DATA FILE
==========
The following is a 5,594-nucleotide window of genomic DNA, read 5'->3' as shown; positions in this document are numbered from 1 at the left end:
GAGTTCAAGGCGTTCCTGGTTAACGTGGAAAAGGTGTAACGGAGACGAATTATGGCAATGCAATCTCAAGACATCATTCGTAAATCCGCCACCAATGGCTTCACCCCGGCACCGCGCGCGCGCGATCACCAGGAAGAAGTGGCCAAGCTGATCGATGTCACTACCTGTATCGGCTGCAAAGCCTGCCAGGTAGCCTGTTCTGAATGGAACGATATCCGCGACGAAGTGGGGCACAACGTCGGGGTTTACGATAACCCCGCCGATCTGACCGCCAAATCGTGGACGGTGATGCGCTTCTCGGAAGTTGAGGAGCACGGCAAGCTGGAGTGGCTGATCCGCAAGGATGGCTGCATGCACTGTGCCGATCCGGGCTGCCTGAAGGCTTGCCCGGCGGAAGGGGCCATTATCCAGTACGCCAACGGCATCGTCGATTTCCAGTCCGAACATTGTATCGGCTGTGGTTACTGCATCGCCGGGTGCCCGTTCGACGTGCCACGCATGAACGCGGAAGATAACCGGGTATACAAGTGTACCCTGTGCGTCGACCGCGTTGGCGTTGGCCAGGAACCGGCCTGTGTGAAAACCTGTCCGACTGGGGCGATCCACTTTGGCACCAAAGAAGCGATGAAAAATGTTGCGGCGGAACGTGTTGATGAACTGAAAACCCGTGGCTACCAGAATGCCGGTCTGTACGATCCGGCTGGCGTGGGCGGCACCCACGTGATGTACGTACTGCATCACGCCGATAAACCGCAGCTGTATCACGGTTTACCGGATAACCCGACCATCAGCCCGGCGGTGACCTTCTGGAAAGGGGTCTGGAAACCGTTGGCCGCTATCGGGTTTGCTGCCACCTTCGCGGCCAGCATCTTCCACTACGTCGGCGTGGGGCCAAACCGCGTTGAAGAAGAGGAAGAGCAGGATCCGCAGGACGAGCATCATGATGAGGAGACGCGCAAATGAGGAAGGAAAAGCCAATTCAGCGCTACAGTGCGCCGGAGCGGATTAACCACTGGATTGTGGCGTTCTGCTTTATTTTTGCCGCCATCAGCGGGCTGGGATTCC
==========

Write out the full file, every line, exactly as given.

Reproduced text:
The following is a 5,594-nucleotide window of genomic DNA, read 5'->3' as shown; positions in this document are numbered from 1 at the left end:
GAGTTCAAGGCGTTCCTGGTTAACGTGGAAAAGGTGTAACGGAGACGAATTATGGCAATGCAATCTCAAGACATCATTCGTAAATCCGCCACCAATGGCTTCACCCCGGCACCGCGCGCGCGCGATCACCAGGAAGAAGTGGCCAAGCTGATCGATGTCACTACCTGTATCGGCTGCAAAGCCTGCCAGGTAGCCTGTTCTGAATGGAACGATATCCGCGACGAAGTGGGGCACAACGTCGGGGTTTACGATAACCCCGCCGATCTGACCGCCAAATCGTGGACGGTGATGCGCTTCTCGGAAGTTGAGGAGCACGGCAAGCTGGAGTGGCTGATCCGCAAGGATGGCTGCATGCACTGTGCCGATCCGGGCTGCCTGAAGGCTTGCCCGGCGGAAGGGGCCATTATCCAGTACGCCAACGGCATCGTCGATTTCCAGTCCGAACATTGTATCGGCTGTGGTTACTGCATCGCCGGGTGCCCGTTCGACGTGCCACGCATGAACGCGGAAGATAACCGGGTATACAAGTGTACCCTGTGCGTCGACCGCGTTGGCGTTGGCCAGGAACCGGCCTGTGTGAAAACCTGTCCGACTGGGGCGATCCACTTTGGCACCAAAGAAGCGATGAAAAATGTTGCGGCGGAACGTGTTGATGAACTGAAAACCCGTGGCTACCAGAATGCCGGTCTGTACGATCCGGCTGGCGTGGGCGGCACCCACGTGATGTACGTACTGCATCACGCCGATAAACCGCAGCTGTATCACGGTTTACCGGATAACCCGACCATCAGCCCGGCGGTGACCTTCTGGAAAGGGGTCTGGAAACCGTTGGCCGCTATCGGGTTTGCTGCCACCTTCGCGGCCAGCATCTTCCACTACGTCGGCGTGGGGCCAAACCGCGTTGAAGAAGAGGAAGAGCAGGATCCGCAGGACGAGCATCATGATGAGGAGACGCGCAAATGAGGAAGGAAAAGCCAATTCAGCGCTACAGTGCGCCGGAGCGGATTAACCACTGGATTGTGGCGTTCTGCTTTATTTTTGCCGCCATCAGCGGGCTGGGATTCC